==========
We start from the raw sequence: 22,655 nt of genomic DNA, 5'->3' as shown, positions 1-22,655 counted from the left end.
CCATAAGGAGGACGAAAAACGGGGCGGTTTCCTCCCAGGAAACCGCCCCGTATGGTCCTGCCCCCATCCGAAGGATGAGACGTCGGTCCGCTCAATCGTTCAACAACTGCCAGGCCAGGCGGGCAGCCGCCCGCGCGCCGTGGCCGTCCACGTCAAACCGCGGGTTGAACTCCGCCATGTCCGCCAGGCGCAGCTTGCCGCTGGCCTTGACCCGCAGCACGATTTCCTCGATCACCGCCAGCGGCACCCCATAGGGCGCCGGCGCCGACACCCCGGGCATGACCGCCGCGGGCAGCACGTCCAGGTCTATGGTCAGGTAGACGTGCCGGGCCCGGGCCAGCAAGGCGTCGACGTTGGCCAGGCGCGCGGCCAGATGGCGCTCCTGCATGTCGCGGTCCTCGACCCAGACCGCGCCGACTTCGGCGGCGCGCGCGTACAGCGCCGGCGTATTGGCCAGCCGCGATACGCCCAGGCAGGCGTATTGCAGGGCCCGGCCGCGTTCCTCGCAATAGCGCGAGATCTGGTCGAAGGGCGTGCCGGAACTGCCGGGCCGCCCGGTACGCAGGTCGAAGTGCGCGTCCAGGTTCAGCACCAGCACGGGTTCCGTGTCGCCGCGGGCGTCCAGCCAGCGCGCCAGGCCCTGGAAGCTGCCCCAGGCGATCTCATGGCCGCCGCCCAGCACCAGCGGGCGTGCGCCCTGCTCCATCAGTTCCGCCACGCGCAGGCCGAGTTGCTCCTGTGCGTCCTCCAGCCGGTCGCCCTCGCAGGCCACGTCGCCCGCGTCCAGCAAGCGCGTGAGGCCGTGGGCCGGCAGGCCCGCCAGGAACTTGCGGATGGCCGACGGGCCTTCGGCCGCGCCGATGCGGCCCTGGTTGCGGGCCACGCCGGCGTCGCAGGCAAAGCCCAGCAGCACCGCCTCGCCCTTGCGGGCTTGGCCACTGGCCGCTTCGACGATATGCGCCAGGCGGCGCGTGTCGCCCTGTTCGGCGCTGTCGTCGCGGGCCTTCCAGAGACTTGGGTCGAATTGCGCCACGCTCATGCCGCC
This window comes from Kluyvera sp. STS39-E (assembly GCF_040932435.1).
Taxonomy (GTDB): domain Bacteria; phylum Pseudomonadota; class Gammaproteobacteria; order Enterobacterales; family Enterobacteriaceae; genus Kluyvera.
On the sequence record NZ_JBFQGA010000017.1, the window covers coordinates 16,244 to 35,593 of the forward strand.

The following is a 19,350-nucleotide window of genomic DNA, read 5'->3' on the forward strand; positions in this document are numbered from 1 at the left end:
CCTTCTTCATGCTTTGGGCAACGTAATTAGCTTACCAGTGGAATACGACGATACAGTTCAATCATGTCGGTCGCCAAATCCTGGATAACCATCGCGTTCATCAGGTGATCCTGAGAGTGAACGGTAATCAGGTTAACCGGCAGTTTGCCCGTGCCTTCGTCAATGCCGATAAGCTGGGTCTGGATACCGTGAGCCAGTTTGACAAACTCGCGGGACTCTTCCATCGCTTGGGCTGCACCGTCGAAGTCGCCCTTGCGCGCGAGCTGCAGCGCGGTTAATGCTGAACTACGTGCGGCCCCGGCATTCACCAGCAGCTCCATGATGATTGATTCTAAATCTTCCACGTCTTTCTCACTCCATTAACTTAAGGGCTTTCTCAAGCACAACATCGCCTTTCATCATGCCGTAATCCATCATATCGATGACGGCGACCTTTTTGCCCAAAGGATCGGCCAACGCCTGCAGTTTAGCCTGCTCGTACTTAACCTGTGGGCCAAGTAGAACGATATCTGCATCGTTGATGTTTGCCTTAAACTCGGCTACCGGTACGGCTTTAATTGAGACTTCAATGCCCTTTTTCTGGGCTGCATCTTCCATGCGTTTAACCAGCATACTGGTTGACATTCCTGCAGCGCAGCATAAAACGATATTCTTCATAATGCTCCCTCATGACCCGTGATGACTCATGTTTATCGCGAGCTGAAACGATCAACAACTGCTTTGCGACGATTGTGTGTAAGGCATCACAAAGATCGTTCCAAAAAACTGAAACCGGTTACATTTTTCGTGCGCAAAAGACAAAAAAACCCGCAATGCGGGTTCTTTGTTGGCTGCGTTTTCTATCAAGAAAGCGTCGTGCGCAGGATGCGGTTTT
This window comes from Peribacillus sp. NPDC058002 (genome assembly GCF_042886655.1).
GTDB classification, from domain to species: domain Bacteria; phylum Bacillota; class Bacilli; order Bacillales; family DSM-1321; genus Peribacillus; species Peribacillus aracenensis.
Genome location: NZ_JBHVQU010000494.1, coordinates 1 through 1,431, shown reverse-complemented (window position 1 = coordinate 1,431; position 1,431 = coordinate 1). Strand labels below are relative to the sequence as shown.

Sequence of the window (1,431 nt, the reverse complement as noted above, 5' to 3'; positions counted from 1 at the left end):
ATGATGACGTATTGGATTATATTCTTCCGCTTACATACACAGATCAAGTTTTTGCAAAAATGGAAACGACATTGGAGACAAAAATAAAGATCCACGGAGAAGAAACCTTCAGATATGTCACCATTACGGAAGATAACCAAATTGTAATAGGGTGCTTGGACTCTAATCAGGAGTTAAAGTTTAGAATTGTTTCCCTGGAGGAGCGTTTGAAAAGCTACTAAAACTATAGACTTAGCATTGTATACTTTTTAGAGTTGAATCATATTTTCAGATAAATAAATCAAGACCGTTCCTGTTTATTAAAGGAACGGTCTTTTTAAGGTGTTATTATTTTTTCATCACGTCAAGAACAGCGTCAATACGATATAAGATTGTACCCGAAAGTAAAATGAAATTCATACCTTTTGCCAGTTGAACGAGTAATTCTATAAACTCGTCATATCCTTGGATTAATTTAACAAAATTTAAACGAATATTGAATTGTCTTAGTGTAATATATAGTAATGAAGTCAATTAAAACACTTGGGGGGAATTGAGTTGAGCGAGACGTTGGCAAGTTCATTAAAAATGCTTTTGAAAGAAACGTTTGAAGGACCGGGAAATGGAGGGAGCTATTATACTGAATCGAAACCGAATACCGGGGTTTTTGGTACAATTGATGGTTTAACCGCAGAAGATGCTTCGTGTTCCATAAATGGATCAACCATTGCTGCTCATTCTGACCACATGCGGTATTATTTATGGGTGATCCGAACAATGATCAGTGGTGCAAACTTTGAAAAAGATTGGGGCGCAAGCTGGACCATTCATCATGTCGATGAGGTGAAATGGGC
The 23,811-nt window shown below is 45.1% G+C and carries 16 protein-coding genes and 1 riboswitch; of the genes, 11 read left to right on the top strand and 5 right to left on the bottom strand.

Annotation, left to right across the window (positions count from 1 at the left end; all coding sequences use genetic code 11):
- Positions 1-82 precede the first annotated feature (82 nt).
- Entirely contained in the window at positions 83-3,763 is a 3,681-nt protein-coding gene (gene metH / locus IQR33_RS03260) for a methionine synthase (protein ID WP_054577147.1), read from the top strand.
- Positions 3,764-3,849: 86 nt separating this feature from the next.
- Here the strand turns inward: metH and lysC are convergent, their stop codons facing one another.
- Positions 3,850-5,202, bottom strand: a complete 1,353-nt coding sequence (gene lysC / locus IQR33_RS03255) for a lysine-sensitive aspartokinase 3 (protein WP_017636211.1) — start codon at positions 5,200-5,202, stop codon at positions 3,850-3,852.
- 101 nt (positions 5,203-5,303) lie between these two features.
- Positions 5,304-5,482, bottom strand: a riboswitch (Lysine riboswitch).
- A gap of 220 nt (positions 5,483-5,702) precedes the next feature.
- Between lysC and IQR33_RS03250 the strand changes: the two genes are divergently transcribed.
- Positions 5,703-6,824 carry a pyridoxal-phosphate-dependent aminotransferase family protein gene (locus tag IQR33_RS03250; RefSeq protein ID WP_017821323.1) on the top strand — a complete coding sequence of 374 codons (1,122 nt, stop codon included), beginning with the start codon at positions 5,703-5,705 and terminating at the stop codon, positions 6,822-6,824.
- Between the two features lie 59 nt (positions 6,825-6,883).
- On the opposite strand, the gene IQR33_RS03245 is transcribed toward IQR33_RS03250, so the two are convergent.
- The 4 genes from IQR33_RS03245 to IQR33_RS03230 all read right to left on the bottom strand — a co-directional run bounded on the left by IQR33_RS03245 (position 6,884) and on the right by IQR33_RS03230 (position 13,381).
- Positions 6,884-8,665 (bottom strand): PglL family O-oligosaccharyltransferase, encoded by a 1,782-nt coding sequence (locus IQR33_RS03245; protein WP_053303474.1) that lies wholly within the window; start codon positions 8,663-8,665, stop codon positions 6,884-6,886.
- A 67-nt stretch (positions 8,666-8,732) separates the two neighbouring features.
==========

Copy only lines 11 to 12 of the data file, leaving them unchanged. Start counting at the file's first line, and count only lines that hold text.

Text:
Sequence of the window (1,431 nt, the reverse complement as noted above, 5' to 3'; positions counted from 1 at the left end):
ATGATGACGTATTGGATTATATTCTTCCGCTTACATACACAGATCAAGTTTTTGCAAAAATGGAAACGACATTGGAGACAAAAATAAAGATCCACGGAGAAGAAACCTTCAGATATGTCACCATTACGGAAGATAACCAAATTGTAATAGGGTGCTTGGACTCTAATCAGGAGTTAAAGTTTAGAATTGTTTCCCTGGAGGAGCGTTTGAAAAGCTACTAAAACTATAGACTTAGCATTGTATACTTTTTAGAGTTGAATCATATTTTCAGATAAATAAATCAAGACCGTTCCTGTTTATTAAAGGAACGGTCTTTTTAAGGTGTTATTATTTTTTCATCACGTCAAGAACAGCGTCAATACGATATAAGATTGTACCCGAAAGTAAAATGAAATTCATACCTTTTGCCAGTTGAACGAGTAATTCTATAAACTCGTCATATCCTTGGATTAATTTAACAAAATTTAAACGAATATTGAATTGTCTTAGTGTAATATATAGTAATGAAGTCAATTAAAACACTTGGGGGGAATTGAGTTGAGCGAGACGTTGGCAAGTTCATTAAAAATGCTTTTGAAAGAAACGTTTGAAGGACCGGGAAATGGAGGGAGCTATTATACTGAATCGAAACCGAATACCGGGGTTTTTGGTACAATTGATGGTTTAACCGCAGAAGATGCTTCGTGTTCCATAAATGGATCAACCATTGCTGCTCATTCTGACCACATGCGGTATTATTTATGGGTGATCCGAACAATGATCAGTGGTGCAAACTTTGAAAAAGATTGGGGCGCAAGCTGGACCATTCATCATGTCGATGAGGTGAAATGGGC